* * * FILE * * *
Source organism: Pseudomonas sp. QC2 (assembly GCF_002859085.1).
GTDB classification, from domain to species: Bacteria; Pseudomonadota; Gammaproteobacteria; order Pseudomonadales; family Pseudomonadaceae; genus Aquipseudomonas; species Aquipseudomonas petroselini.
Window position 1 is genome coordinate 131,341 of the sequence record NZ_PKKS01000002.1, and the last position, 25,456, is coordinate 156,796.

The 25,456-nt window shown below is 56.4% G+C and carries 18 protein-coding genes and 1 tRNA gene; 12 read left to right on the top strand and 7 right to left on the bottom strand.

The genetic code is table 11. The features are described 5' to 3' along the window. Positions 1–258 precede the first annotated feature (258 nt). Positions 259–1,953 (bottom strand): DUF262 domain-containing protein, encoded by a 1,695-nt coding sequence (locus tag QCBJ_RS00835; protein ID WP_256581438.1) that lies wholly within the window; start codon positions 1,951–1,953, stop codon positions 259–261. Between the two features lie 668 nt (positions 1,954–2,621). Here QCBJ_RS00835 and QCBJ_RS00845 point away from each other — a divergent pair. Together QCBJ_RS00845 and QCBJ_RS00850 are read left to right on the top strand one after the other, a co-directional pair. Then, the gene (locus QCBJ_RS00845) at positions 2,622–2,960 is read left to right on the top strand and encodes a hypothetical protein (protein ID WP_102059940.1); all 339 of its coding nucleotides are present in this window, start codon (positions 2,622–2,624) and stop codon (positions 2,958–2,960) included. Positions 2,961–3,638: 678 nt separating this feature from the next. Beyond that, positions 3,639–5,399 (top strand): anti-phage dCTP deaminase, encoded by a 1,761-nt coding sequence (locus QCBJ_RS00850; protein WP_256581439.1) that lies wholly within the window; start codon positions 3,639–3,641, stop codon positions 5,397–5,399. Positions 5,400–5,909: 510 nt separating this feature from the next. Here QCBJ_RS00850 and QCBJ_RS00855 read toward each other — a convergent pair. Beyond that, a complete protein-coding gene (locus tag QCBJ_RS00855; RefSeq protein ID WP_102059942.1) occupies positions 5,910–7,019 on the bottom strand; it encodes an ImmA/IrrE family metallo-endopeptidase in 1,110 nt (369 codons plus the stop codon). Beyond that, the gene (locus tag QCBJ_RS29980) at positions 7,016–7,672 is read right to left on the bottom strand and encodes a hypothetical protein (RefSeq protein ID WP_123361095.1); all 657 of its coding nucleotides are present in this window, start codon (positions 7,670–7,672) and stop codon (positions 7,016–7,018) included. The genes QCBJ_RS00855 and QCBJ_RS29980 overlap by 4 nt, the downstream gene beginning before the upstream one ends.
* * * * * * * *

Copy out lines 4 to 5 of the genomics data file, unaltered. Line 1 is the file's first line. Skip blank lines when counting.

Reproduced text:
The 25,456-nt window shown below is 56.4% G+C and carries 18 protein-coding genes and 1 tRNA gene; 12 read left to right on the top strand and 7 right to left on the bottom strand.

The genetic code is table 11. The features are described 5' to 3' along the window. Positions 1–258 precede the first annotated feature (258 nt). Positions 259–1,953 (bottom strand): DUF262 domain-containing protein, encoded by a 1,695-nt coding sequence (locus tag QCBJ_RS00835; protein ID WP_256581438.1) that lies wholly within the window; start codon positions 1,951–1,953, stop codon positions 259–261. Between the two features lie 668 nt (positions 1,954–2,621). Here QCBJ_RS00835 and QCBJ_RS00845 point away from each other — a divergent pair. Together QCBJ_RS00845 and QCBJ_RS00850 are read left to right on the top strand one after the other, a co-directional pair. Then, the gene (locus QCBJ_RS00845) at positions 2,622–2,960 is read left to right on the top strand and encodes a hypothetical protein (protein ID WP_102059940.1); all 339 of its coding nucleotides are present in this window, start codon (positions 2,622–2,624) and stop codon (positions 2,958–2,960) included. Positions 2,961–3,638: 678 nt separating this feature from the next. Beyond that, positions 3,639–5,399 (top strand): anti-phage dCTP deaminase, encoded by a 1,761-nt coding sequence (locus QCBJ_RS00850; protein WP_256581439.1) that lies wholly within the window; start codon positions 3,639–3,641, stop codon positions 5,397–5,399. Positions 5,400–5,909: 510 nt separating this feature from the next. Here QCBJ_RS00850 and QCBJ_RS00855 read toward each other — a convergent pair. Beyond that, a complete protein-coding gene (locus tag QCBJ_RS00855; RefSeq protein ID WP_102059942.1) occupies positions 5,910–7,019 on the bottom strand; it encodes an ImmA/IrrE family metallo-endopeptidase in 1,110 nt (369 codons plus the stop codon). Beyond that, the gene (locus tag QCBJ_RS29980) at positions 7,016–7,672 is read right to left on the bottom strand and encodes a hypothetical protein (RefSeq protein ID WP_123361095.1); all 657 of its coding nucleotides are present in this window, start codon (positions 7,670–7,672) and stop codon (positions 7,016–7,018) included. The genes QCBJ_RS00855 and QCBJ_RS29980 overlap by 4 nt, the downstream gene beginning before the upstream one ends.